There are some scripted moments where gun combat is unavoidable and that’s where you’ll notice that the combat is clunky and just not very fun. One of the only unique elements to the combat is the “Cornergun.” This device will allow you to turn your gun at a 90 degree angle left or right, making it easier to shoot enemies for cover through a screen. The issue with the cornerun is that unless you have a sniper rifle, every gun you pick up will be attached. You can’t even aim down the sight without having to look through the screen.

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Another interesting feature is how you gather clues. Along with just reading notes and listening to audio-logs, you can also scan certain area with phone and will feed you information about what it found. Like if you scan blood it will let you know who it belonged to.  The phone has other features as well. There is a UV light, a map, and a thermal vision.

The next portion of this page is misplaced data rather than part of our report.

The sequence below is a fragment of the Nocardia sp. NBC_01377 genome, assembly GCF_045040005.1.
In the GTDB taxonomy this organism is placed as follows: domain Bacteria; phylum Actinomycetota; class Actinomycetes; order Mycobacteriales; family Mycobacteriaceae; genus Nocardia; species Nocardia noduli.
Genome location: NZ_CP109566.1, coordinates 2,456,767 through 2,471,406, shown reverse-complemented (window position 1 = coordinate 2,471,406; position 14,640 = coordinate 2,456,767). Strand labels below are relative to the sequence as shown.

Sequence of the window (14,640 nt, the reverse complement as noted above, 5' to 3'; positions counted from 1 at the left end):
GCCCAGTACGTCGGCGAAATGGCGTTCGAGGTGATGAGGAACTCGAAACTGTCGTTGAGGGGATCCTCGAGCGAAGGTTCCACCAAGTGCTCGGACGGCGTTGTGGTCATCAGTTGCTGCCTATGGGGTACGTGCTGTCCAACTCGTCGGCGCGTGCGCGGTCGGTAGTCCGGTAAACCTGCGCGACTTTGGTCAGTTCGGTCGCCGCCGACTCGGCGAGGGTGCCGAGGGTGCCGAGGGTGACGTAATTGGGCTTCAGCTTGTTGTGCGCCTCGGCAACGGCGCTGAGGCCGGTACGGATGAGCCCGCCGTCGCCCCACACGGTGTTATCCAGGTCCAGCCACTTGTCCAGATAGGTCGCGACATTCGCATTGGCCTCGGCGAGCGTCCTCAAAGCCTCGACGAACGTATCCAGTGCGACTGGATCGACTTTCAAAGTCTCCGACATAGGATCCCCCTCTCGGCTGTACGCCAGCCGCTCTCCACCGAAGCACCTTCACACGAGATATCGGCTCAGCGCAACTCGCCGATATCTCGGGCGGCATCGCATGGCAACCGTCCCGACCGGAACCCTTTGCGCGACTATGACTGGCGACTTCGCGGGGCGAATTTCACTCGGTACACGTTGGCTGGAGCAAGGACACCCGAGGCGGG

Using these apps on the phone will also help you solve puzzles. Most of the puzzles are rather simple but there are a few that took me awhile to figure out but was then kicking myself for taking so long on an obvious solution. Here’s just one example of a puzzle. You try and open a gate but the fuse goes out. You then have to use the thermal vision to scan the line on the switch and follows it back to the breaker box and then turn it on. That’s how easy the puzzles can be.

After spending some time gathering evidence you’ll then get sent to a room that as the important evidence hung on walls. You can review the evidence but there’s really no point. They could have done something awesome with this room, like allowing you to figure out what happened by piecing everything you’ve gather together but instead they went the easy and rather boring route of explaining everything towards the end.   One thing you can do in this room is replay memories you’ve already completed trying to find anything you may have missed, and fixing any action you may have made.